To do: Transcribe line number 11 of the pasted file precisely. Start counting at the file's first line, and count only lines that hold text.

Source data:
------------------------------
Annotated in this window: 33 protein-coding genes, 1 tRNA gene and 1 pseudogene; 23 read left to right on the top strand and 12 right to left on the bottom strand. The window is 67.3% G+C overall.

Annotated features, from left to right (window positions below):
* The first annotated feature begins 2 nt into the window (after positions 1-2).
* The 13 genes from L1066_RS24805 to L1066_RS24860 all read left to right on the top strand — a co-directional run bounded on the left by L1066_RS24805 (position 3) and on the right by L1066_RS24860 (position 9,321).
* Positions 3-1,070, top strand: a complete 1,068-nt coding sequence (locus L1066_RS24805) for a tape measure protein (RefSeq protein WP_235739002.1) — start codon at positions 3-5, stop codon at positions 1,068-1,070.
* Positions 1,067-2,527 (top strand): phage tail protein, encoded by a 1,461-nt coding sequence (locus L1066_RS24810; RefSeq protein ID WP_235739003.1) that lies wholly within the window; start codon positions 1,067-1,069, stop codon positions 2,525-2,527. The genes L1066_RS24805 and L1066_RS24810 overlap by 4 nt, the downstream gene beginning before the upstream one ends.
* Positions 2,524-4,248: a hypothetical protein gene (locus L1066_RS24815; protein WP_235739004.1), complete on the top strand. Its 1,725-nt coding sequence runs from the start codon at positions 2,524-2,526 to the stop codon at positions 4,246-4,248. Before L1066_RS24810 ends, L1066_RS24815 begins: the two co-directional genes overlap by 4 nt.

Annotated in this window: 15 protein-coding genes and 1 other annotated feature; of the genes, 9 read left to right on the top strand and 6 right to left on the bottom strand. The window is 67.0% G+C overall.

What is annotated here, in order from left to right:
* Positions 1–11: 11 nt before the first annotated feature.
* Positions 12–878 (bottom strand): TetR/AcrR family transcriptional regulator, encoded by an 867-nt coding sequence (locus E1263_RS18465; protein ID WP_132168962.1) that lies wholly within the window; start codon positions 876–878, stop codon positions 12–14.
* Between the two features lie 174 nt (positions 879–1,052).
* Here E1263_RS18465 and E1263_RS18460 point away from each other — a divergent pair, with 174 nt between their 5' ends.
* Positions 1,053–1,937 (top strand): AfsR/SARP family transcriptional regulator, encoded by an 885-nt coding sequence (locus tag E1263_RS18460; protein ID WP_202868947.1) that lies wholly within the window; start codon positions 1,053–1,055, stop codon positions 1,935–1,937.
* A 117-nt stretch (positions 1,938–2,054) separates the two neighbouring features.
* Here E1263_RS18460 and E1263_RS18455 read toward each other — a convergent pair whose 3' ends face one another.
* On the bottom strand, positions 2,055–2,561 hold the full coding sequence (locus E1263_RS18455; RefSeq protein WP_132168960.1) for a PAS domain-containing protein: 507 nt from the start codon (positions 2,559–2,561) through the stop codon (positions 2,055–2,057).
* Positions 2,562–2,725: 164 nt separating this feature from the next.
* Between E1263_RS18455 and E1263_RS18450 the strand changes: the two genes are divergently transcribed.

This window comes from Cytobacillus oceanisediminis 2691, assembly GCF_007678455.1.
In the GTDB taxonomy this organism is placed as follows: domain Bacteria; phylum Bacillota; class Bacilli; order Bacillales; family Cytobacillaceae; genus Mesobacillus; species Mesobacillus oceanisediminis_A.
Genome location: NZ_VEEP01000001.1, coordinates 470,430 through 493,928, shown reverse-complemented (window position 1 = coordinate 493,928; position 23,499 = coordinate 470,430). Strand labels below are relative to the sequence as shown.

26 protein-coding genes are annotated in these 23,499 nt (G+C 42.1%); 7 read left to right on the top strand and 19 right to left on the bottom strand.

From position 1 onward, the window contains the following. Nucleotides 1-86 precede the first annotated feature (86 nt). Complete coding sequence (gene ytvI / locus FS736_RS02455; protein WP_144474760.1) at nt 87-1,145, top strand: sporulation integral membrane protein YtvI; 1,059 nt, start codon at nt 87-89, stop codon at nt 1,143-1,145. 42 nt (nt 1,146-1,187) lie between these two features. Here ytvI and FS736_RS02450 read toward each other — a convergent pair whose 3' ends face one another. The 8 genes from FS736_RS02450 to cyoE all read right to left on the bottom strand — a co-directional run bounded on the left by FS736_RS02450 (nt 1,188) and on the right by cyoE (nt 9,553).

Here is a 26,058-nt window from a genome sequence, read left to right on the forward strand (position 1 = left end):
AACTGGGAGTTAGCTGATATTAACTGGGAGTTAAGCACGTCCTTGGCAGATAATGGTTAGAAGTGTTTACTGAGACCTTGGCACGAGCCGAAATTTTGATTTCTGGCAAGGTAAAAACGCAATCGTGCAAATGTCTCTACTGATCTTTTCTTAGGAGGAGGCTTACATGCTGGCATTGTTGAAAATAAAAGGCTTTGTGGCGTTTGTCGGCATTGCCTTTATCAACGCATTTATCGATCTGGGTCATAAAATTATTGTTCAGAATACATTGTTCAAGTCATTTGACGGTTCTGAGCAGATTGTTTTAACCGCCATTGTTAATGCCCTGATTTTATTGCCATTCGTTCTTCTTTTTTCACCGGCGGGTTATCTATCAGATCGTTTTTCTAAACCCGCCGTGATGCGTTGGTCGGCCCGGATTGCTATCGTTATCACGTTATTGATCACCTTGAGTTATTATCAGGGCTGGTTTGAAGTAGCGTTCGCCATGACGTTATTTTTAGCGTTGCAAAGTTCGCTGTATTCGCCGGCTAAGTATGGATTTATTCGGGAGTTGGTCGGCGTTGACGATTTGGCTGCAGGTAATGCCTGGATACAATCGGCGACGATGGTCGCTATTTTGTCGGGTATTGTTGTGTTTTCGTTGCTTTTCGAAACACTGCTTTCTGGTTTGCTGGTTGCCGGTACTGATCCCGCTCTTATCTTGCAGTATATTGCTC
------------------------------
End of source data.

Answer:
* Positions 12–878 (bottom strand): TetR/AcrR family transcriptional regulator, encoded by an 867-nt coding sequence (locus E1263_RS18465; protein ID WP_132168962.1) that lies wholly within the window; start codon positions 876–878, stop codon positions 12–14.